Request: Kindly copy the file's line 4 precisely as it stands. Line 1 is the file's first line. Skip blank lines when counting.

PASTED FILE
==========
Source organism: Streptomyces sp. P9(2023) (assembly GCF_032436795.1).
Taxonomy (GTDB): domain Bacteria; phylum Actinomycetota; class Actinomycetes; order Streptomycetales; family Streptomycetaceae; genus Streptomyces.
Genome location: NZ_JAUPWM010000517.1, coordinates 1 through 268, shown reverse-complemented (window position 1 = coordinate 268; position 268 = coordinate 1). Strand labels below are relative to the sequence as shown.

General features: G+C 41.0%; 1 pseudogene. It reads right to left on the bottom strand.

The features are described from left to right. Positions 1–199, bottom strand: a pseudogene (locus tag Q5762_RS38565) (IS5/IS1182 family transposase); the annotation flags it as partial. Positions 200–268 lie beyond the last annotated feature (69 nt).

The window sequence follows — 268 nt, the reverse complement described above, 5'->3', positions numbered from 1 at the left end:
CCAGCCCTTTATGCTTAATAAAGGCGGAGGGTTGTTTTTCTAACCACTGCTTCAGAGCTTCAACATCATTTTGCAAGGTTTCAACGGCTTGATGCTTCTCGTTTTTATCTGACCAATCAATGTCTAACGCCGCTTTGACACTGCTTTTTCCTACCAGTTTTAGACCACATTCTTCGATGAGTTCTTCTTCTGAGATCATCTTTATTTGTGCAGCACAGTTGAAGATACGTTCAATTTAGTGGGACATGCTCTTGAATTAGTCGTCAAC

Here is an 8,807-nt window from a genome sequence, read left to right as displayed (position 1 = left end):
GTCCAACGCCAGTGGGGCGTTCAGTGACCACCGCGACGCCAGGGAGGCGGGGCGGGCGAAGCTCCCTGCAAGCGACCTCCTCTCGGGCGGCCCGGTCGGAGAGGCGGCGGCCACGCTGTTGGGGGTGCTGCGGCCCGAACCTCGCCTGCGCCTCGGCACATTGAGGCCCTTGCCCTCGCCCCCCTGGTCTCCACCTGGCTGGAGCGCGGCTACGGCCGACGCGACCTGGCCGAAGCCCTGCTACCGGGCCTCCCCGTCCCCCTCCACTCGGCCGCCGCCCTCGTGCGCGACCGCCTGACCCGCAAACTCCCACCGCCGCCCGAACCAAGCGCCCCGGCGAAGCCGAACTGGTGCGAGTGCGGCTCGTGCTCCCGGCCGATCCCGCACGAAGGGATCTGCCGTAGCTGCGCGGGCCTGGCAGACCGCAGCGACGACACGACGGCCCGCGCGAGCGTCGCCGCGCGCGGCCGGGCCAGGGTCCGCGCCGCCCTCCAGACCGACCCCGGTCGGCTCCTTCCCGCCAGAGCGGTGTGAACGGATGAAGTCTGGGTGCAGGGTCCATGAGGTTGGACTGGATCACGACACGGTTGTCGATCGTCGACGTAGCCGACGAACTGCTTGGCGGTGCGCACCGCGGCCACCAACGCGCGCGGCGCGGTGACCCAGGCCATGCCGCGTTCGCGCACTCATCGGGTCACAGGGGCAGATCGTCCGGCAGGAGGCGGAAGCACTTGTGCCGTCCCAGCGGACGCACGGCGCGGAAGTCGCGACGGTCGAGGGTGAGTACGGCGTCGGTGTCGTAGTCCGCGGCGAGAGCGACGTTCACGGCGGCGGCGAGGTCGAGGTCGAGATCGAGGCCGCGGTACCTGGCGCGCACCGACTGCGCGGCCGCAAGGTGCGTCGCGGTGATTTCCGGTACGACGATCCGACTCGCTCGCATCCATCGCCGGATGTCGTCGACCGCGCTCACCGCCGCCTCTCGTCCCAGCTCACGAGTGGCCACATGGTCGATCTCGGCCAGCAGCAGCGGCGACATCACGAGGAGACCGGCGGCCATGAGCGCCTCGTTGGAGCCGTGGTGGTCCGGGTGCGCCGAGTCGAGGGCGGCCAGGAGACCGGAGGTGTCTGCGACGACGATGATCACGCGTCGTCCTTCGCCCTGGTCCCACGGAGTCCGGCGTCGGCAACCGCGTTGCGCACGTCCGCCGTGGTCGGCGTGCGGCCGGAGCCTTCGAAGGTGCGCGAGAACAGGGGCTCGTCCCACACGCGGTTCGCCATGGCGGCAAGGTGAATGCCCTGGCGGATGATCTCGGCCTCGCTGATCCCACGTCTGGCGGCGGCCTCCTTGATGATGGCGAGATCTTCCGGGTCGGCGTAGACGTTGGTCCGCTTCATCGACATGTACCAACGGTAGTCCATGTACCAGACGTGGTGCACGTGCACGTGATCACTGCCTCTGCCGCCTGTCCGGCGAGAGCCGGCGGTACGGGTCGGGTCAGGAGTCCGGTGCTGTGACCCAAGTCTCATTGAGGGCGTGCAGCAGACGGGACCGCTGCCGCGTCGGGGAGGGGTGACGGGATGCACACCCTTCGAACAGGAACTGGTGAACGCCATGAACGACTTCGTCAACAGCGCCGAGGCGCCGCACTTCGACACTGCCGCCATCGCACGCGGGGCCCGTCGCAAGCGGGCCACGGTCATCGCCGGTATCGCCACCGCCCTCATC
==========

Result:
General features: G+C 41.0%; 1 pseudogene. It reads right to left on the bottom strand.